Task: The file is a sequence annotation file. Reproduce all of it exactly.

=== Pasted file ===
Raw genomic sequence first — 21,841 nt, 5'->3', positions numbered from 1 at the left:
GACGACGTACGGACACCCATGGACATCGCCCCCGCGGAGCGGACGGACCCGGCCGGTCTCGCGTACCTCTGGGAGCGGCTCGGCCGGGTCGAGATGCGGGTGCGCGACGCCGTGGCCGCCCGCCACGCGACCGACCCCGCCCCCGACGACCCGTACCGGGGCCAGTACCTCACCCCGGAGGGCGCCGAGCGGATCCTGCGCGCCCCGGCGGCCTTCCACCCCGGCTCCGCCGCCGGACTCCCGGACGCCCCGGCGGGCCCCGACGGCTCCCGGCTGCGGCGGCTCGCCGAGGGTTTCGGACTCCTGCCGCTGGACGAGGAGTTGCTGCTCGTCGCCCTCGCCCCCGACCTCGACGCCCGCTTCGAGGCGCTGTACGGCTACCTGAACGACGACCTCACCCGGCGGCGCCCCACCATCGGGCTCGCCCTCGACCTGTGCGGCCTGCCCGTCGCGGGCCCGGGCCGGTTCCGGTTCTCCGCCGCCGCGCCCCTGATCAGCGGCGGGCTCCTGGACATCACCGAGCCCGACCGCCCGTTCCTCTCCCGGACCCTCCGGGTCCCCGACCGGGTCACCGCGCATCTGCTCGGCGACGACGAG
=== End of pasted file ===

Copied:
Raw genomic sequence first — 21,841 nt, 5'->3', positions numbered from 1 at the left:
GACGACGTACGGACACCCATGGACATCGCCCCCGCGGAGCGGACGGACCCGGCCGGTCTCGCGTACCTCTGGGAGCGGCTCGGCCGGGTCGAGATGCGGGTGCGCGACGCCGTGGCCGCCCGCCACGCGACCGACCCCGCCCCCGACGACCCGTACCGGGGCCAGTACCTCACCCCGGAGGGCGCCGAGCGGATCCTGCGCGCCCCGGCGGCCTTCCACCCCGGCTCCGCCGCCGGACTCCCGGACGCCCCGGCGGGCCCCGACGGCTCCCGGCTGCGGCGGCTCGCCGAGGGTTTCGGACTCCTGCCGCTGGACGAGGAGTTGCTGCTCGTCGCCCTCGCCCCCGACCTCGACGCCCGCTTCGAGGCGCTGTACGGCTACCTGAACGACGACCTCACCCGGCGGCGCCCCACCATCGGGCTCGCCCTCGACCTGTGCGGCCTGCCCGTCGCGGGCCCGGGCCGGTTCCGGTTCTCCGCCGCCGCGCCCCTGATCAGCGGCGGGCTCCTGGACATCACCGAGCCCGACCGCCCGTTCCTCTCCCGGACCCTCCGGGTCCCCGACCGGGTCACCGCGCATCTGCTCGGCGACGACGAG